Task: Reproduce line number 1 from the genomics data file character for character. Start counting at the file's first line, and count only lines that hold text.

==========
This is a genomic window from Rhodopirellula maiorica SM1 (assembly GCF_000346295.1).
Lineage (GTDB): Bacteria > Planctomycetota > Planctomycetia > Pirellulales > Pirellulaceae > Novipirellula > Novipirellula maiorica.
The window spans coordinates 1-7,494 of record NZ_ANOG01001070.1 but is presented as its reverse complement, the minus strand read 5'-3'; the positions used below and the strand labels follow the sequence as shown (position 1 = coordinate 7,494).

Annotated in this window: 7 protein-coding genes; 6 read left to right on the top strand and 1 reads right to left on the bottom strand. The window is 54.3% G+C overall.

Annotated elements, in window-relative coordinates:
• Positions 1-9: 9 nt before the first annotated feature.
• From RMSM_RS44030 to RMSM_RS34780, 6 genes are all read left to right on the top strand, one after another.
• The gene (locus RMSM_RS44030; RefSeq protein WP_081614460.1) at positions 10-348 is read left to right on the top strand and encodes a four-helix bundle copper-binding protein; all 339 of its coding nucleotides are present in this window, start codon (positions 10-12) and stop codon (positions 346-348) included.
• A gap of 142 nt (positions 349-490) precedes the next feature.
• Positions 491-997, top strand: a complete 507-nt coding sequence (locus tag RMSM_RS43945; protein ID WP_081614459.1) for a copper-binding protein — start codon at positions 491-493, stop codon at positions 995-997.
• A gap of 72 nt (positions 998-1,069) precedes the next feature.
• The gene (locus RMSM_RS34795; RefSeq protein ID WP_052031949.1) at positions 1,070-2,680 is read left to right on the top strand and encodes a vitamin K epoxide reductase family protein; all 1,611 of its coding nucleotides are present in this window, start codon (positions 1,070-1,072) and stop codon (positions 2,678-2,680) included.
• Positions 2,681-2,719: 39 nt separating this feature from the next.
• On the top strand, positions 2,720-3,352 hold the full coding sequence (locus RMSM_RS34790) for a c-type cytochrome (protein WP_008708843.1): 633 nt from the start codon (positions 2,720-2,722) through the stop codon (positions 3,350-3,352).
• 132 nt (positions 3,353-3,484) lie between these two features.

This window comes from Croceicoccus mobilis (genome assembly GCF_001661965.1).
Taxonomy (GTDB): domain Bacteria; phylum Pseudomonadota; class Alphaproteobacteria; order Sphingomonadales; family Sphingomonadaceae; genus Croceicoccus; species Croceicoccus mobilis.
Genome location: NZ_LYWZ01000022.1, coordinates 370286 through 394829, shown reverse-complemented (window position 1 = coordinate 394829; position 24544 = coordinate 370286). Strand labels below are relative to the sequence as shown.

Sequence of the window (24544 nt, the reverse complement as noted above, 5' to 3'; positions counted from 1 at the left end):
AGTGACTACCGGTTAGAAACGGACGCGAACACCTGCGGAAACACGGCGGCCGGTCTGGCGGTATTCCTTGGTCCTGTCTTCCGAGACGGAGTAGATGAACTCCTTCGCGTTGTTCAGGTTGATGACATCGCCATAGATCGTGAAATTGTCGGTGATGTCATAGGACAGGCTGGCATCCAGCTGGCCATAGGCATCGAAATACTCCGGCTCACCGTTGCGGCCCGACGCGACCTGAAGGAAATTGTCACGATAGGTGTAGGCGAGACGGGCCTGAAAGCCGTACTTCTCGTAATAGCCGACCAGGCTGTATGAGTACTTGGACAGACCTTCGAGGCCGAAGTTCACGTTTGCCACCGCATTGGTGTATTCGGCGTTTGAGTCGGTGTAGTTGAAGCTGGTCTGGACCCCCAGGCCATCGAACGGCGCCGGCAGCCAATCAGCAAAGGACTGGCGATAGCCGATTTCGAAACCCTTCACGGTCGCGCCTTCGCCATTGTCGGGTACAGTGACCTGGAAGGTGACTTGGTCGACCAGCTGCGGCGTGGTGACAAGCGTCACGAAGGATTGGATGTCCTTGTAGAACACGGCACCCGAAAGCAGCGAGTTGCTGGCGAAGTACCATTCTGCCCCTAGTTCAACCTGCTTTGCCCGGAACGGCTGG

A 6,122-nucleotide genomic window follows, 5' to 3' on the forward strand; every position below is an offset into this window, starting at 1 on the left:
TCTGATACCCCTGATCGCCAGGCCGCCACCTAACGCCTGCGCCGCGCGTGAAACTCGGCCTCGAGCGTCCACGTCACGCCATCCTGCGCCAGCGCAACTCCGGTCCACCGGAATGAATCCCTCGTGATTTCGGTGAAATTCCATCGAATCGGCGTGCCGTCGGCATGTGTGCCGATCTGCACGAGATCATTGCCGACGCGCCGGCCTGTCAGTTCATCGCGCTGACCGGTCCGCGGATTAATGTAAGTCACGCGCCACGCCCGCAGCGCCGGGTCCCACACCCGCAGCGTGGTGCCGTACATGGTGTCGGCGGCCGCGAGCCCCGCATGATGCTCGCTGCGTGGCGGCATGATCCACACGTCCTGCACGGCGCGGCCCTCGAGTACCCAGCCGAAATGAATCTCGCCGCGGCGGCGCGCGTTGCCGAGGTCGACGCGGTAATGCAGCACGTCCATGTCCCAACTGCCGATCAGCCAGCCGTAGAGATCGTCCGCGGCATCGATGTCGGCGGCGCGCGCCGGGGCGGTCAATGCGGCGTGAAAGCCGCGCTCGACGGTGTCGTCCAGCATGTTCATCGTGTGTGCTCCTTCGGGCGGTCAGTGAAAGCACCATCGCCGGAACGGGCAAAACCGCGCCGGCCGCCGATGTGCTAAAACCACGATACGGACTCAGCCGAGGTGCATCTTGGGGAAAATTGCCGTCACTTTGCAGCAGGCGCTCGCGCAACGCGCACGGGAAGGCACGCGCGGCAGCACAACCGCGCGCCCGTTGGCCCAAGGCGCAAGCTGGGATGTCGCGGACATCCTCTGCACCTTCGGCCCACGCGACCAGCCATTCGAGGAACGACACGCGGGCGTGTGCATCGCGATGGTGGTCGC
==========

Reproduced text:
This is a genomic window from Rhodopirellula maiorica SM1 (assembly GCF_000346295.1).